, 1645,” depicts one of two farms located in the vicinity of the present day
. At that time there were at least 5 skipper-owned barks in the community.
Island was made up of a narrow strip of land about Â¼
mile in length bounded on the east side by the
and on the west by the Normanskill Creek. Today with years of silting and fill the island has merged with the shore. The precise location of this site is not known so the painting orientation is intentionally vague and can be interpreted in a number of ways. We know that in general the farms of that time consisted of a house, barn and hay barrack. It is also known that the Dutch built very few dock structures and that offloading small craft was often accomplished by beaching vessels at high tide, moving cargos at low tide and sailing off with the returning high tide. The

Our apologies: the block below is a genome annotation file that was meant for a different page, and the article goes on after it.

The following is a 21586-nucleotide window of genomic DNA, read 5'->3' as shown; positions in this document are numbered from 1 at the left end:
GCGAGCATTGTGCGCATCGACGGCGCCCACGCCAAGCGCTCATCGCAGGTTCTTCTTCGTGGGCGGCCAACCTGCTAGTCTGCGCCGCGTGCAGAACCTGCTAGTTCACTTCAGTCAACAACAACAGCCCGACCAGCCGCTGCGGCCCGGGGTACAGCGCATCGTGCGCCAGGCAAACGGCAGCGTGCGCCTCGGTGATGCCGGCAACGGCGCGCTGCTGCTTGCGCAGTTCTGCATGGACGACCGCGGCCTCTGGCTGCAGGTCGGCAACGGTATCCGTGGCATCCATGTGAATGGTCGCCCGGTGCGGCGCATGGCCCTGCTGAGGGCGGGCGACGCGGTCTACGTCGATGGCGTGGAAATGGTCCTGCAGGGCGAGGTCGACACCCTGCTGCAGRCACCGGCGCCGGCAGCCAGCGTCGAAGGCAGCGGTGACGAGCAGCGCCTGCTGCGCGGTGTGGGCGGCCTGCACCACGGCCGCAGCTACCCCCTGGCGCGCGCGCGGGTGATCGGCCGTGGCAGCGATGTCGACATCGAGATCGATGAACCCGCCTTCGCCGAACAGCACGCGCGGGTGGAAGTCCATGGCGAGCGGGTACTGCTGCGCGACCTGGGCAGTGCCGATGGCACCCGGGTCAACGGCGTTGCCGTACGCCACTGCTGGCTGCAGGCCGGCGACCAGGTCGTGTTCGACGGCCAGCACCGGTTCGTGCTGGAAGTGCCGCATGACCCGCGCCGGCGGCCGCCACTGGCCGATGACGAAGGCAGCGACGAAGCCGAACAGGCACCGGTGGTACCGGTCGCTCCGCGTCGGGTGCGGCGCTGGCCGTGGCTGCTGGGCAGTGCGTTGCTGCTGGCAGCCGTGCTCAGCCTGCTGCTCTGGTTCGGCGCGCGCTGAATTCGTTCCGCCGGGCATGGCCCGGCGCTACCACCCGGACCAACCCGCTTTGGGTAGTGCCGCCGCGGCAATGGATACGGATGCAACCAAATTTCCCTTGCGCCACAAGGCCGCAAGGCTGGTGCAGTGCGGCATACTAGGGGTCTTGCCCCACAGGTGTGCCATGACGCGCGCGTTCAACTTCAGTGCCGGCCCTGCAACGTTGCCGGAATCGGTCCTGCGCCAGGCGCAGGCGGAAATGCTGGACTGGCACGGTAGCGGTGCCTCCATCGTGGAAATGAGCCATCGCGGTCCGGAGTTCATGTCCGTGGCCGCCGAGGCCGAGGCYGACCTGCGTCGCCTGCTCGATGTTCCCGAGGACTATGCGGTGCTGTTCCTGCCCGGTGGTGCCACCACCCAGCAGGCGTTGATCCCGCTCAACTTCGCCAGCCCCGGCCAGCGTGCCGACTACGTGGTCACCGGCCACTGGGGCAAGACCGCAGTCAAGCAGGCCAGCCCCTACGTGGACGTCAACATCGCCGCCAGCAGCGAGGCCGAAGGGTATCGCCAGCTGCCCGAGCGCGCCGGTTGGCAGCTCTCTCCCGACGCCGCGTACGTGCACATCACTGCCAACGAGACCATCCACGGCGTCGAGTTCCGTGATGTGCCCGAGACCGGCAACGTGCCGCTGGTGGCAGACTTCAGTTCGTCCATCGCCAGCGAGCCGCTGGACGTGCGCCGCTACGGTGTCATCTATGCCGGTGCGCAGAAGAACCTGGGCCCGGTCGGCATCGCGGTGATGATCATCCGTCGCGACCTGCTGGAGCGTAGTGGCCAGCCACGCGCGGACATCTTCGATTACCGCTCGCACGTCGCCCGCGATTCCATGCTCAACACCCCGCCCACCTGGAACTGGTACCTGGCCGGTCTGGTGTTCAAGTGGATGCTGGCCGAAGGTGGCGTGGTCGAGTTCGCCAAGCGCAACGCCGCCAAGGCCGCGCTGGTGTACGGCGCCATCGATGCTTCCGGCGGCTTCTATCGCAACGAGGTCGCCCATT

has a tide differential of as much as 6 feet. Resource: L.F. Tantillo website